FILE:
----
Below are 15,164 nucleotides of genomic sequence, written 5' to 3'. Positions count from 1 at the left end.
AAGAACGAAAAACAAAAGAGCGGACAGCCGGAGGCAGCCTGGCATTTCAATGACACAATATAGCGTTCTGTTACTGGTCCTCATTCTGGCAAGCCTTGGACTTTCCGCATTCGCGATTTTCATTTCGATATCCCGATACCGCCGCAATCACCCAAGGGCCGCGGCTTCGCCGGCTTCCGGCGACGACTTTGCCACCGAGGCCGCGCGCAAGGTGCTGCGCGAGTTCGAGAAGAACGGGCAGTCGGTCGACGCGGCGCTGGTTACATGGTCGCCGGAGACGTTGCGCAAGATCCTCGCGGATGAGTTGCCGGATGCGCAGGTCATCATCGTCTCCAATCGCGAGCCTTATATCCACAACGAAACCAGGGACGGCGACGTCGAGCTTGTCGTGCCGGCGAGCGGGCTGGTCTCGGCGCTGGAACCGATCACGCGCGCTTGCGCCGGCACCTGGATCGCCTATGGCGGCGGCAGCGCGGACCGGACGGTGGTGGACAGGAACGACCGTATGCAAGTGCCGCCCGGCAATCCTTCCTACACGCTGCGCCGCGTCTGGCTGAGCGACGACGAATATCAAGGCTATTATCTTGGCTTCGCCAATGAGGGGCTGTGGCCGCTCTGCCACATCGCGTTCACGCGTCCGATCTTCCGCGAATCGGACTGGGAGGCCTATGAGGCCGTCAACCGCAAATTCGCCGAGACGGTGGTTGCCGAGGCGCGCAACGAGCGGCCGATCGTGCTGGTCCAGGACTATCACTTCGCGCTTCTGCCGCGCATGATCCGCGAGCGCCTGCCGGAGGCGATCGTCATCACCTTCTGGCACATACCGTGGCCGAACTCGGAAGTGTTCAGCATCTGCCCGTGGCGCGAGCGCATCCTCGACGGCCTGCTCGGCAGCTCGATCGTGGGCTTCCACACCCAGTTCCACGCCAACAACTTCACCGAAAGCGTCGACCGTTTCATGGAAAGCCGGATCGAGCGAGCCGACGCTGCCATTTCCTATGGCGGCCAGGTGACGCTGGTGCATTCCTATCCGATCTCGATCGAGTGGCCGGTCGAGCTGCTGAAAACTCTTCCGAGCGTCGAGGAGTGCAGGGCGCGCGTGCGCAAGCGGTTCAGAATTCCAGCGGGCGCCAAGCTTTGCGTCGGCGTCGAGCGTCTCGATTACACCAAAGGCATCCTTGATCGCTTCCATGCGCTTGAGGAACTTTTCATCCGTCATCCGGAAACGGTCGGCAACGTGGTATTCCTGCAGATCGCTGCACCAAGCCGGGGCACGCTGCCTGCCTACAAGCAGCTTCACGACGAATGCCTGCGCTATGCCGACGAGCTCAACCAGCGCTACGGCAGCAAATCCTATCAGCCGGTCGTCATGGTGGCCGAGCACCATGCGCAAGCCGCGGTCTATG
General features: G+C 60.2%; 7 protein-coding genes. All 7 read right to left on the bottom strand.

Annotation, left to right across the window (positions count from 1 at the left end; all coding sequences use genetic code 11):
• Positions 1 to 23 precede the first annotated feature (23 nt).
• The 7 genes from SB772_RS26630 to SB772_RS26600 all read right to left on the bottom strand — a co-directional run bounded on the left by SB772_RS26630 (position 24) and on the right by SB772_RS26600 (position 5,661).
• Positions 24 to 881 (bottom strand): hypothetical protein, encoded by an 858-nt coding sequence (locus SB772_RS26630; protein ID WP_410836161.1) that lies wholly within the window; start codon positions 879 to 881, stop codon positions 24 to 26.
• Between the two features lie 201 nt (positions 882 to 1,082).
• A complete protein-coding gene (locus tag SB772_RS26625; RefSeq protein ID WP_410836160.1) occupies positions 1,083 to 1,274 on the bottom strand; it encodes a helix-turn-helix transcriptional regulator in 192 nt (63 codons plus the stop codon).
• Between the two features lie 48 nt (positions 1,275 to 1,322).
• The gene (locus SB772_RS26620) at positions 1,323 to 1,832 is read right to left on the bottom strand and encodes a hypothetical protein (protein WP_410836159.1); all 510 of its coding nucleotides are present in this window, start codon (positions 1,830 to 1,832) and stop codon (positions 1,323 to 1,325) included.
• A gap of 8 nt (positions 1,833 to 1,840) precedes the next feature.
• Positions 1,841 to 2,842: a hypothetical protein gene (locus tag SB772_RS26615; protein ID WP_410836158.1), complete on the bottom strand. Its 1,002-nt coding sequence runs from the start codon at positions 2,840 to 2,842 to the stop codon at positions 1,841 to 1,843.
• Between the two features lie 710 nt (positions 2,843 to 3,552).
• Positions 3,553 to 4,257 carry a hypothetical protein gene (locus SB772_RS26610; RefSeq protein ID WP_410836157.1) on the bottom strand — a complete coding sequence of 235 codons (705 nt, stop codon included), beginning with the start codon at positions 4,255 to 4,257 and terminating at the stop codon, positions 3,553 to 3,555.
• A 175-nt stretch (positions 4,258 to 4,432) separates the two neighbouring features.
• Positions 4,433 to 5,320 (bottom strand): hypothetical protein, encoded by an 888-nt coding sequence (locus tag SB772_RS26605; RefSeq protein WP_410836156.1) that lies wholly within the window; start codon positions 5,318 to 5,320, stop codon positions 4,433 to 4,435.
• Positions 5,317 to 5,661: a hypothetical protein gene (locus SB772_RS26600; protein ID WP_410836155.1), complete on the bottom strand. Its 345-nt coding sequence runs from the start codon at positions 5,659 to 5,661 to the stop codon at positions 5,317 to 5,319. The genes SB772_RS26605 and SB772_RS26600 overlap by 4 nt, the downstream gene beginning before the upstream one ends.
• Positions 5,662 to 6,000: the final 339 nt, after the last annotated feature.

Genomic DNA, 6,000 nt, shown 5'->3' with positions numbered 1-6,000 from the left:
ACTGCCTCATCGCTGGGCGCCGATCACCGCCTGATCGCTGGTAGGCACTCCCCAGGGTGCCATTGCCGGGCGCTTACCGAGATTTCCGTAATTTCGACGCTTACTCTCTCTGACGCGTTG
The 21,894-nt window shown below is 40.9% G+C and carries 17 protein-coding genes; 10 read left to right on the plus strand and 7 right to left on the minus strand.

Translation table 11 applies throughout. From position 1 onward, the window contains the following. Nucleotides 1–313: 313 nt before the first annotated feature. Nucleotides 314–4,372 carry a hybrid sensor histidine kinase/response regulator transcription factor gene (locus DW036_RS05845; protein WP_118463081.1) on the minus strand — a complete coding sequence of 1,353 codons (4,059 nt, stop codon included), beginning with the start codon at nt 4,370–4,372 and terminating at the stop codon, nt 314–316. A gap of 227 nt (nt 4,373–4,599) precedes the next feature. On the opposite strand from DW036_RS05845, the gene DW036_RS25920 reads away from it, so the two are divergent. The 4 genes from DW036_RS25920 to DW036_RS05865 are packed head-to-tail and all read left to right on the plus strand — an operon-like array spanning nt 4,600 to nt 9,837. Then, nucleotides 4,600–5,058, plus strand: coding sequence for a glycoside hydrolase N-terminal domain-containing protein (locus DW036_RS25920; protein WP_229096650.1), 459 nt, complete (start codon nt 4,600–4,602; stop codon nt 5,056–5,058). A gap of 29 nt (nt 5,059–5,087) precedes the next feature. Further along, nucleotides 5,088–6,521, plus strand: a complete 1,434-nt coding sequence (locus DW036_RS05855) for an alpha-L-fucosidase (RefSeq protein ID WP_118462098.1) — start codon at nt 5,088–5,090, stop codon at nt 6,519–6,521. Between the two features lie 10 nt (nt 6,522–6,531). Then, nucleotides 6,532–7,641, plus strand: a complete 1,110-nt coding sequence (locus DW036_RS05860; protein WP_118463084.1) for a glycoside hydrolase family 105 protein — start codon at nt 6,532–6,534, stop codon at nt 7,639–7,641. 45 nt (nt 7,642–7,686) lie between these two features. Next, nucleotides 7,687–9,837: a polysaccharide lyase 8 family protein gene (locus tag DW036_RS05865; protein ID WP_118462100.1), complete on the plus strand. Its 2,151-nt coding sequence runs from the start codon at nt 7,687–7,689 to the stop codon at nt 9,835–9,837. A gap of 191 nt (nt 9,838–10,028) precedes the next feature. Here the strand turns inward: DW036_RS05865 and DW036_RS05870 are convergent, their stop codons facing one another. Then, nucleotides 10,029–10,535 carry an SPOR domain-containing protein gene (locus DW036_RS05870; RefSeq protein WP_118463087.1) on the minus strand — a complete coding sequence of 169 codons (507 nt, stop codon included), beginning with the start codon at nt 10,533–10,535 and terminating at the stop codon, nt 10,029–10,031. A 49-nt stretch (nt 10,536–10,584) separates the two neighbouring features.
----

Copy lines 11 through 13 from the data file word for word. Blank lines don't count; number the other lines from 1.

• The gene (locus SB772_RS26620) at positions 1,323 to 1,832 is read right to left on the bottom strand and encodes a hypothetical protein (protein WP_410836159.1); all 510 of its coding nucleotides are present in this window, start codon (positions 1,830 to 1,832) and stop codon (positions 1,323 to 1,325) included.
• A gap of 8 nt (positions 1,833 to 1,840) precedes the next feature.
• Positions 1,841 to 2,842: a hypothetical protein gene (locus tag SB772_RS26615; protein ID WP_410836158.1), complete on the bottom strand. Its 1,002-nt coding sequence runs from the start codon at positions 2,840 to 2,842 to the stop codon at positions 1,841 to 1,843.